Distressed real estate opportunity funds, or vulture buyers, have been circling the commercial real estate industry for some time, pouring substantial capital into market space. But there is significant risk of this money not being spent.

Over the past two years, more than $1.4 billion of equity capital has been raised for this sector, according to published reports. When combined with leverage, that equates to almost $3 billion in buying power. This, of course, does not account for the millions of dollars being raised privately, which is not typically reported.

Many investors thought they smelled blood, harkening back to the good ole days of the Resolution Trust Corp. (RTC). Yet, there are stark differences in the real estate market today as compared to the RTC market of the early 1990s, which may prevent the reappearance of real estate market conditions of nearly 10 years ago.

Lower Leverage, Fewer Defaults

Assets financed in the early 1990s were highly leveraged, primarily with regulated capital. Those were the days when 105% financing was commonplace. Over the past 10 years, financial institutions have decreased their leverage and real estate equity has primarily come from private institutional investors. These equity holders are not motivated to “get out” of underperforming transactions as the government was in the early 1990s.

The real estate collapse of the early 1990s was seeded by the underwriting of the late 1980s. During that time, Savings & Loans were deregulated and underwriting standards became very aggressive. In addition, there was no standardization of underwriting across the industry. Individual lenders did it “their way.” Today, the commercial mortgage-backed securities (CMBS) industry has standardized how commercial loans are underwritten throughout the country.

A third and little discussed factor is the tremendous impact technological advances made in real estate underwriting. It is hard to imagine today's transactions taking place without the benefit of Excel, Argus and desktop computers, as was the case in the 1980s. These technological advances have served to make today's underwriting less susceptible to market fluctuations.

In addition, much of the 1990s sell-off was driven by overbuilding in the 1980s. Today, while vacancies are high, the market is not overbuilt. Rather, it is a case of weak demand. The current real estate market was built on real demand and the properties were fully occupied until the technology and telecommunications industries evaporated. Thus, since the buildings were once filled, building owners' and equity partners' outlook is more positive this time around. In the 1990s, owners “gave up” on buildings that were never leased. Today, building owners have more confidence they can re-tenant a building that was once full.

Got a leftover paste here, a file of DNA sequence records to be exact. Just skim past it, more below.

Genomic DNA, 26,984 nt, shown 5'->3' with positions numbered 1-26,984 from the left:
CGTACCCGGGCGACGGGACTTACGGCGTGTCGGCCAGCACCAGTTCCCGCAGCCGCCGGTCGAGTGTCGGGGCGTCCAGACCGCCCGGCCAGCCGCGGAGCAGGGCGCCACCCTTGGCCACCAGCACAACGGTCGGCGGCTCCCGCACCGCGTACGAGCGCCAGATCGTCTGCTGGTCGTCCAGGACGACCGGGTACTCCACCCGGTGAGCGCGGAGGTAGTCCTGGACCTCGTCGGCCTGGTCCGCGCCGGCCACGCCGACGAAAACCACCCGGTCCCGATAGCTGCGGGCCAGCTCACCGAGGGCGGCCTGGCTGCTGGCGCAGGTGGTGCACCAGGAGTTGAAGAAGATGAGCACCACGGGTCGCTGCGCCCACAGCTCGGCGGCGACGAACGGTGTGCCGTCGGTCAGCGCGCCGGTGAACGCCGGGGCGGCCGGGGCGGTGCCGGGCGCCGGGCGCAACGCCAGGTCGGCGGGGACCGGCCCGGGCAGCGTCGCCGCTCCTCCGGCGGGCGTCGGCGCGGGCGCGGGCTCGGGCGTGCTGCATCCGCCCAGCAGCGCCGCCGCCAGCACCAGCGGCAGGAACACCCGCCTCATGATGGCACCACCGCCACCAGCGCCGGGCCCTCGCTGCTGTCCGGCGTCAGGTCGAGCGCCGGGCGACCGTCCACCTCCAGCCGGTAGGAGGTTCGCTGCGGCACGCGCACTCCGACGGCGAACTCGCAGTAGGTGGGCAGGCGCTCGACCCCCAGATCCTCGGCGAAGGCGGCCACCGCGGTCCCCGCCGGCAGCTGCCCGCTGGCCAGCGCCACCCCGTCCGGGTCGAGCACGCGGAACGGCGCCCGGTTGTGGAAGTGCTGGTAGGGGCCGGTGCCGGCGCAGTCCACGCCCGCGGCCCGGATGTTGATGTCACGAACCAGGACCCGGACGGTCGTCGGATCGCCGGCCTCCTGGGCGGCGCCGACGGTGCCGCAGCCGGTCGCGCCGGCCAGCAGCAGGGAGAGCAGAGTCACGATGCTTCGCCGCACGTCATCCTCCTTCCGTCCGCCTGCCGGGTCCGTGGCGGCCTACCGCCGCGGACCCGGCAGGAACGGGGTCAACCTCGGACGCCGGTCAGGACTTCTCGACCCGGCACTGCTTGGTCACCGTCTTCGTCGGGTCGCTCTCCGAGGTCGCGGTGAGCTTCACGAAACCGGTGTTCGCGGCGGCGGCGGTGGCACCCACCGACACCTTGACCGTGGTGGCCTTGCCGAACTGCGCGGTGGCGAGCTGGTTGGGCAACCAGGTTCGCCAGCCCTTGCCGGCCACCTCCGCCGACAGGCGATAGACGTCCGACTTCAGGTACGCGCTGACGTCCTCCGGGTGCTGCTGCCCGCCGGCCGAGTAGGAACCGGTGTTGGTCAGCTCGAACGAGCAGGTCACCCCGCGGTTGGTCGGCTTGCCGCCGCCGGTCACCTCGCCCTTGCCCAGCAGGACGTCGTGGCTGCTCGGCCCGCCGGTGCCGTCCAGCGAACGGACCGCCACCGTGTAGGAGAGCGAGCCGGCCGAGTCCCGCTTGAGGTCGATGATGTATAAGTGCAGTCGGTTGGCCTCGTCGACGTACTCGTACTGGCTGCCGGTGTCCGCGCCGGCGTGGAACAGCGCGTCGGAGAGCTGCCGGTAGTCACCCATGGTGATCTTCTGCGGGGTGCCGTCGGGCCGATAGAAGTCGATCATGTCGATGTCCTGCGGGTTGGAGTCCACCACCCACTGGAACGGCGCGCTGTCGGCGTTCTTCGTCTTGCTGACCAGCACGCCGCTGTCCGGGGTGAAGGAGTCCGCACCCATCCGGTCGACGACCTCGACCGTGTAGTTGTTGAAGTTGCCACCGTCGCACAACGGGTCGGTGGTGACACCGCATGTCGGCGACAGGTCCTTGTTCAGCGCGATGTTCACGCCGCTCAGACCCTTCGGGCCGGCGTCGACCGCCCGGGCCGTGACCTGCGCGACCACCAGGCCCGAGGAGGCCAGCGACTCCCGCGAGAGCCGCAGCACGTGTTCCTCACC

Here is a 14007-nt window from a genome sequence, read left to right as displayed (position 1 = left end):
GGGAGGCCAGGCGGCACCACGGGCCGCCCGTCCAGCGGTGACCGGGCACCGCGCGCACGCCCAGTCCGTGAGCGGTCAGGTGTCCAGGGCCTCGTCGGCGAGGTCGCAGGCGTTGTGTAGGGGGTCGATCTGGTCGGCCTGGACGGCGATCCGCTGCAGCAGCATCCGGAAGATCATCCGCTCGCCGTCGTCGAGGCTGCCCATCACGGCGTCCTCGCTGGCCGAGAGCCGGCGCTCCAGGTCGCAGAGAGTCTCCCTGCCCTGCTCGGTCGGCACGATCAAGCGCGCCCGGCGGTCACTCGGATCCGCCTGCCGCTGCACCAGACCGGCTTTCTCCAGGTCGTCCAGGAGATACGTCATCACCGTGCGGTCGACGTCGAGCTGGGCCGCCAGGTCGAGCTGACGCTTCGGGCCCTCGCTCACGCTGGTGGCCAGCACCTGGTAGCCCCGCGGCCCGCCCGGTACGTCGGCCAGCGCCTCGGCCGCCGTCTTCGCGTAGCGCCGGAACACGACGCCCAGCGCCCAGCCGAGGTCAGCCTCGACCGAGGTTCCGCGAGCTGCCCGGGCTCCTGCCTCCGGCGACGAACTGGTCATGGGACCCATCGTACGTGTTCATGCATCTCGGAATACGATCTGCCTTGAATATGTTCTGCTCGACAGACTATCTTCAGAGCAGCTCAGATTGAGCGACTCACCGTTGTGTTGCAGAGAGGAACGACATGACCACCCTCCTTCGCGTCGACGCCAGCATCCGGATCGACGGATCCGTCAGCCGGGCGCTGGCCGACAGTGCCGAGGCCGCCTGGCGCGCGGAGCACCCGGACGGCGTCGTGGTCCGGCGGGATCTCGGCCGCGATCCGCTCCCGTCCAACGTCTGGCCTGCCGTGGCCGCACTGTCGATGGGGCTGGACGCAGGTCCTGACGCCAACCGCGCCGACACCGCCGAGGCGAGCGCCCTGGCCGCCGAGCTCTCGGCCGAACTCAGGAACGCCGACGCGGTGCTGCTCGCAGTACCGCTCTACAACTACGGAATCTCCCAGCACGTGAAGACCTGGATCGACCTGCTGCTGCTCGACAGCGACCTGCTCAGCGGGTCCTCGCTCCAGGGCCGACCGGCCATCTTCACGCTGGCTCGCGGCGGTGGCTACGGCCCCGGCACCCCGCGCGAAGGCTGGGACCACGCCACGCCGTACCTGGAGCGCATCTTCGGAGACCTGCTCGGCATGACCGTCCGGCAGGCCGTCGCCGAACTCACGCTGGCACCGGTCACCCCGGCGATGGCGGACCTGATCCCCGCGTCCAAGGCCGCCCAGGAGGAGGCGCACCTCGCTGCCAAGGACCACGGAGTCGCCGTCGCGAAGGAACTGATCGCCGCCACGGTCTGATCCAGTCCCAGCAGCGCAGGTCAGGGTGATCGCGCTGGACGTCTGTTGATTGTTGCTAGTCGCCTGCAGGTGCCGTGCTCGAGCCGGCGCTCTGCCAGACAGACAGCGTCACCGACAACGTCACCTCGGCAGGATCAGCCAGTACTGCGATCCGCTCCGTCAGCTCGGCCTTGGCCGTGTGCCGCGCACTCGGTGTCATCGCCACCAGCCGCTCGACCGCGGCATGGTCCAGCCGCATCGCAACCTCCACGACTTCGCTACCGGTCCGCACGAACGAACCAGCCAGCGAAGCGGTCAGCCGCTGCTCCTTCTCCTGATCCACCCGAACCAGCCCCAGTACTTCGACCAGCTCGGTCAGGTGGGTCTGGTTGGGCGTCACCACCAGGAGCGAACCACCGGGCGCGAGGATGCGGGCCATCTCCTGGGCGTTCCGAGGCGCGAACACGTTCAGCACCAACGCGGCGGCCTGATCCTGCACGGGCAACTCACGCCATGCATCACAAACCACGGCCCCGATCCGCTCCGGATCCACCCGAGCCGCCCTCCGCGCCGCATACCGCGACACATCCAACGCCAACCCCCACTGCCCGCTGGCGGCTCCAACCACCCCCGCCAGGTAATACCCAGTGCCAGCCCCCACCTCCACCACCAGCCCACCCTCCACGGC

Lenders Learn Tough Lessons

Due to the high leverage lending of the 1980s, banks and Savings & Loans essentially became equity partners in commercial real estate in the 1990s. The real estate sell-off of the early 1990s was government mandated, driven by the RTC and the Federal Savings & Loan Insurance Commission (FSLIC) to weed out and downsize failing banking institutions. Thus, when problems arose, regulated institutions were the first to suffer.

Today, equity capital in commercial buildings is provided by well-capitalized private institutions capable of weathering the financial storm, and writing checks, if necessary.

In the early 1990s, interest rates were much higher than today's historic lows. In 1992, 30-day LIBOR (London Interbank Offering Rate) rates peaked at 4.3%, versus today's 1.1%. These higher rates put much more stress on already poorly performing assets. Today's low interest rate environment is a respite, allowing developers a chance to keep loans current until the economy recovers and occupancy and rates increase again. Therefore, as long as Federal Reserve Chairman Alan Greenspan keeps short-term rates low, distressed assets will be harder to find.

The real test for the commercial real estate market is right around the corner, as a recovery begins to gain steam and pushes short-term interest rates higher. All eyes in the commercial real estate markets will remain on Greenspan to do a “magic dance” of increasing rates at a slower pace than the recovery. In other words, can Greenspan help produce more jobs to fill buildings and apartments before rates climb too high? If the Fed chairman pulls this off, the vultures will have little to eat.

Jay Rollins is a senior vice president and managing director the structured products group, a balance sheet capital provider for Newman Financial Services, a subsidiary of GMAC Commercial Holding Capital Corp.